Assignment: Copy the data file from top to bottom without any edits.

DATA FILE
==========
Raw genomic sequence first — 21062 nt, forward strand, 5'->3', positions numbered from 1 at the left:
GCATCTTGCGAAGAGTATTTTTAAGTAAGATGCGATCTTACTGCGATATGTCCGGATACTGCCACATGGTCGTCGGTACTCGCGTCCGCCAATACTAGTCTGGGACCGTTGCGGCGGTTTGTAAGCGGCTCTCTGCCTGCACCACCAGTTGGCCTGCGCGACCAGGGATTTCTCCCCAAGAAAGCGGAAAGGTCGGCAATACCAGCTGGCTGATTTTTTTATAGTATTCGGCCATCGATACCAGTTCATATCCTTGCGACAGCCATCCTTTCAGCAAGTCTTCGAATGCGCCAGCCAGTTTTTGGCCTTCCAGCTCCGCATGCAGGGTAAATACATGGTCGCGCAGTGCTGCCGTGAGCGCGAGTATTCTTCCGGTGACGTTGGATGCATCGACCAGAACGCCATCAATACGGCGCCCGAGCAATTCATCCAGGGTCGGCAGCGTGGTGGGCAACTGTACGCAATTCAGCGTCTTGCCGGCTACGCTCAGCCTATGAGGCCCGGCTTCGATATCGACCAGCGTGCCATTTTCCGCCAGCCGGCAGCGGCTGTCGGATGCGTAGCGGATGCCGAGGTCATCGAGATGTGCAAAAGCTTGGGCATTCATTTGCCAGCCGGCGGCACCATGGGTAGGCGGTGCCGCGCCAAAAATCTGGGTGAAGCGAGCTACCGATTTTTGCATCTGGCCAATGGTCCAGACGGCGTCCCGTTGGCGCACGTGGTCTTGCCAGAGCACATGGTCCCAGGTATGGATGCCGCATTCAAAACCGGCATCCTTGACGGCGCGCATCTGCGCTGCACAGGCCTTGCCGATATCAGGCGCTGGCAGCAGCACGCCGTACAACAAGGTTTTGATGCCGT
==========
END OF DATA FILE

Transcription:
Raw genomic sequence first — 21062 nt, forward strand, 5'->3', positions numbered from 1 at the left:
GCATCTTGCGAAGAGTATTTTTAAGTAAGATGCGATCTTACTGCGATATGTCCGGATACTGCCACATGGTCGTCGGTACTCGCGTCCGCCAATACTAGTCTGGGACCGTTGCGGCGGTTTGTAAGCGGCTCTCTGCCTGCACCACCAGTTGGCCTGCGCGACCAGGGATTTCTCCCCAAGAAAGCGGAAAGGTCGGCAATACCAGCTGGCTGATTTTTTTATAGTATTCGGCCATCGATACCAGTTCATATCCTTGCGACAGCCATCCTTTCAGCAAGTCTTCGAATGCGCCAGCCAGTTTTTGGCCTTCCAGCTCCGCATGCAGGGTAAATACATGGTCGCGCAGTGCTGCCGTGAGCGCGAGTATTCTTCCGGTGACGTTGGATGCATCGACCAGAACGCCATCAATACGGCGCCCGAGCAATTCATCCAGGGTCGGCAGCGTGGTGGGCAACTGTACGCAATTCAGCGTCTTGCCGGCTACGCTCAGCCTATGAGGCCCGGCTTCGATATCGACCAGCGTGCCATTTTCCGCCAGCCGGCAGCGGCTGTCGGATGCGTAGCGGATGCCGAGGTCATCGAGATGTGCAAAAGCTTGGGCATTCATTTGCCAGCCGGCGGCACCATGGGTAGGCGGTGCCGCGCCAAAAATCTGGGTGAAGCGAGCTACCGATTTTTGCATCTGGCCAATGGTCCAGACGGCGTCCCGTTGGCGCACGTGGTCTTGCCAGAGCACATGGTCCCAGGTATGGATGCCGCATTCAAAACCGGCATCCTTGACGGCGCGCATCTGCGCTGCACAGGCCTTGCCGATATCAGGCGCTGGCAGCAGCACGCCGTACAACAAGGTTTTGATGCCGT